• ‘The presence in wheat kernels of a cathepsin B gene led the search for its barley counterpart.’
      • ‘Wheat grains possess a furrow running along the length of the kernel with a vascular bundle embedded at the bottom.’
      • ‘While the dry weather is excellent for combining, there have been reports of wheat kernels almost too dry, a factor which can reduce weight.’
      • ‘Bulgur is white or red, hard or soft, whole-wheat kernels that have been cracked, partially cooked and dried.’
      • ‘This process destroys the germ and prevents the kernel from sprouting.’
      • ‘Nutritionally, oats are similar to whole wheat, the main difference being that the oat kernel has not been taken apart, and the wheat kernel has.’
      seed, grain, heart, core, stone
      View synonyms
  • 2The central or most important part of something.

    ‘this is the kernel of the argument’
    • ‘The kernel of truth at the centre of an emotion is best discovered with the writerly equivalent of controlled burning, that is, a fearlessly wielded red pen.’
    • ‘The familiar lament by mothers everywhere may have a kernel of scientific truth.’
    • ‘In order for the farce/comedy bits to work one must feel they have a kernel of truth.’
    • ‘Gordon's statements about automobile steering have some kernels of truth but are also inaccurate.’
    • ‘I'm willing to bet that there is a kernel of truth to this story and the rest is all rot.’
    • ‘The story also is an example of how kernels of truth are often contained in jokes or humorous anecdotes.’
    • ‘These charges got considerable play in the press, and it must be said they contained kernels of truth.’
    • ‘The fine crafting of the words and the kernels of human truth they contain come together as sympathetic wholes.’
    • ‘The essence of fabrication about someone's political position is to take a kernel of truth and apply so much distortion as to turn it into a lie.’
    • ‘But there's always at least a kernel of truth in their stories, frequently much more than that.’
    • ‘It's hard to say more without giving away the precious kernels of the plot.’
    • ‘There is a kernel of truth to the claims that recruitment is down, but that's for support units.’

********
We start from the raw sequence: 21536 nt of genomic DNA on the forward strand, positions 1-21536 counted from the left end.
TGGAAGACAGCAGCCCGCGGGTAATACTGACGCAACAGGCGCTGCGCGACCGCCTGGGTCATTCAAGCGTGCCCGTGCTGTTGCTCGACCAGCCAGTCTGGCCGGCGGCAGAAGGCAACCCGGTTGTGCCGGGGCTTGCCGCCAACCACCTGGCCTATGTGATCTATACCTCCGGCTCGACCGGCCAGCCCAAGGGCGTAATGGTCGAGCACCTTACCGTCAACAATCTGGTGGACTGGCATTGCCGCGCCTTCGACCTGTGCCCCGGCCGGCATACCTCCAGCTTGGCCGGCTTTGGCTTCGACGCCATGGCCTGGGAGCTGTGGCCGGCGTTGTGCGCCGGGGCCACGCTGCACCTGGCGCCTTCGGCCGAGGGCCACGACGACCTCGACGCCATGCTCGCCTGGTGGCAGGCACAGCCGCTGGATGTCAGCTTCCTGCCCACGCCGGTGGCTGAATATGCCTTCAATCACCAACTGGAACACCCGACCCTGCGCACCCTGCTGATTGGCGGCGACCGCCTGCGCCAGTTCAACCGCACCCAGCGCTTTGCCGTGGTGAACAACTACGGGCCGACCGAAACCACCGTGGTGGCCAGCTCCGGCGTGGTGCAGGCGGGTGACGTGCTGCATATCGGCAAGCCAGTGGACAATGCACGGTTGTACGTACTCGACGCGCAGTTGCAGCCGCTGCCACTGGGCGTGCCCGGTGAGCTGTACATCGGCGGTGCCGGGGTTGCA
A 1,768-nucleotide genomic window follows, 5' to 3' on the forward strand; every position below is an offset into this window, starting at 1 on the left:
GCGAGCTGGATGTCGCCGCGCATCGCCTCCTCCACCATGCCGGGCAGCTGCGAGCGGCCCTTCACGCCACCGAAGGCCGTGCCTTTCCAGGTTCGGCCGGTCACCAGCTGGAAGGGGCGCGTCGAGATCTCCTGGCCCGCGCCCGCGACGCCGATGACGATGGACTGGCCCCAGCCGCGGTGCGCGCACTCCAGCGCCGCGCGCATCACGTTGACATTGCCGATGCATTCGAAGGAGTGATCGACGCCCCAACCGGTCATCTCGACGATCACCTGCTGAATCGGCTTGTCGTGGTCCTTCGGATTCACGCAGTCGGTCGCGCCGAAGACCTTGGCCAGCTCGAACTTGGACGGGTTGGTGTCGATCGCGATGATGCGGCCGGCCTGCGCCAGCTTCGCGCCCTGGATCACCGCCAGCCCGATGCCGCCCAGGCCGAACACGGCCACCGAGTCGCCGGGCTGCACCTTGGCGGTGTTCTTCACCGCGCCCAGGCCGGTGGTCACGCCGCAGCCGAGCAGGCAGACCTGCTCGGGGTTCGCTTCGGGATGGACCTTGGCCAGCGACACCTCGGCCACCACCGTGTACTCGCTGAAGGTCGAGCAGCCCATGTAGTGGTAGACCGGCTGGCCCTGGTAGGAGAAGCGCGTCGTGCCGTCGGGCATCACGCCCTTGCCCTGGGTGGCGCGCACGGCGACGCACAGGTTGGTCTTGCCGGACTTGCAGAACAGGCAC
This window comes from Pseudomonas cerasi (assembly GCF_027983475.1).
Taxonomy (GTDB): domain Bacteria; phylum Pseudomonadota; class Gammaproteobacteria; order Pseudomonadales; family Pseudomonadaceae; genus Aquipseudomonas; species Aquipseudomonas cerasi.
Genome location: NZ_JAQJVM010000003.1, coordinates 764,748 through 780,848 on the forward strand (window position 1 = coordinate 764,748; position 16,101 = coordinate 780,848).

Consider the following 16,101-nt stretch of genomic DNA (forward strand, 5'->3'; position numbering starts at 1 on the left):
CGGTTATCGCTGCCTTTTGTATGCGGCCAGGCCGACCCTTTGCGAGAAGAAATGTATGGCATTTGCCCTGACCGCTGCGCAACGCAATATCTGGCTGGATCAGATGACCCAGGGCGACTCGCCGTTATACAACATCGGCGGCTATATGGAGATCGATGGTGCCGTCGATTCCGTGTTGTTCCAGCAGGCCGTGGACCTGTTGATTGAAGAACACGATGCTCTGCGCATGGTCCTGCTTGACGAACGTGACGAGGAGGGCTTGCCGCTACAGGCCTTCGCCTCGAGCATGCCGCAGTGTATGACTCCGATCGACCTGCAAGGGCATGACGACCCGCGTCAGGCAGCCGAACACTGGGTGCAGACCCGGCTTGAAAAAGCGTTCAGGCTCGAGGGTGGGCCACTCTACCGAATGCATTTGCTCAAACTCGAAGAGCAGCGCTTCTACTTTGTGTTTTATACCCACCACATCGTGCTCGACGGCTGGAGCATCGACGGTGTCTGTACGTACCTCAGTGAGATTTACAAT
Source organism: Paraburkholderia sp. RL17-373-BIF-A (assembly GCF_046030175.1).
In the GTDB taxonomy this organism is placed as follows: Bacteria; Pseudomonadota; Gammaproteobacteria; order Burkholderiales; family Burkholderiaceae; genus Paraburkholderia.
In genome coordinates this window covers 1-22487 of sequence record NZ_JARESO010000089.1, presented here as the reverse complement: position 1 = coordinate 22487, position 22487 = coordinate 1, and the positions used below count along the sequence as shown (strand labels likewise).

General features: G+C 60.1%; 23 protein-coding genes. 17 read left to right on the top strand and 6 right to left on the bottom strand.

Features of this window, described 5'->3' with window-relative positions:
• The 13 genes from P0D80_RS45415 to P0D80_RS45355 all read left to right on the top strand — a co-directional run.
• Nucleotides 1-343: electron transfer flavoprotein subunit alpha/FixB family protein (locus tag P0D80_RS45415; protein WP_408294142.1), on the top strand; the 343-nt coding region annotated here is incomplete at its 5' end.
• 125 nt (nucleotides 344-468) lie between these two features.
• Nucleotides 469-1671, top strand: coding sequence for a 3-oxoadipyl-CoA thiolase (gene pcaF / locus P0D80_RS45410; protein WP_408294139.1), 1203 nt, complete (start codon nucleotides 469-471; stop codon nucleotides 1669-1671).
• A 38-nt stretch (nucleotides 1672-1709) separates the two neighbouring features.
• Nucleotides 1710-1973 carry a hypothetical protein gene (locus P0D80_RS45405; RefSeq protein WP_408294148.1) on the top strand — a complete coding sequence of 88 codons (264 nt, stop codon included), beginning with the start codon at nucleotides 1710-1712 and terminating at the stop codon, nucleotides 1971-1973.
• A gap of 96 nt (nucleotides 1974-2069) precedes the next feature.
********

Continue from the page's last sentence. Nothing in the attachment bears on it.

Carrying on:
• ‘But cliches, like myths, are often built around kernels of pure truth.’
    • ‘There is a kernel of truth in these colourful illusions.’
    • ‘The solution is always within the kernel of the problem itself.’
    • ‘Of course, there is a kernel of truth to what he's saying.’
    • ‘As with any technical topic, one needs to weed through a vast amount of information to find a kernel of truth.’
    • ‘Anyway, here's a piece Lucas wrote for the New Statesman two years ago, which I assume shows the kernel of his argument.’
    • ‘There are kernels of truth in even its most outrageous statements.’
    • ‘While all of these arguments contain a kernel of truth, close analysis shows that they are disingenuous at best and downright misleading at worst.’
    essence, core, heart, essential part, essentials, quintessence, fundamentals, basics, nub, gist, substance, burden, heart of the matter, marrow, meat, pith, crux
    nucleus, centre, germ, grain, nugget
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    1. 2.1Computing The most basic level or core of an operating system, responsible for resource allocation, file management, and security.
      • ‘The block layer is the chunk of the kernel responsible for supporting block devices.’
      • ‘The problematic patch, designed to fix a flaw in the way the kernel passes error messages to a debugger, was issued on April 16.’
      • ‘In 1991, Torvalds began experimenting with a rudimentary operating system kernel.’
      • ‘Because it takes our time and effort to recompile and reinstall kernels, we modified only four computers needed to cluster seven processors.’
      • ‘There is hardware support for position independent code and secure operation though privileged modes that prevent user programs from corrupting the operating system kernel.’
    2. 2.2Linguistics as modifier Denoting a basic unmarked linguistic string.


Old English cyrnel, diminutive of corn.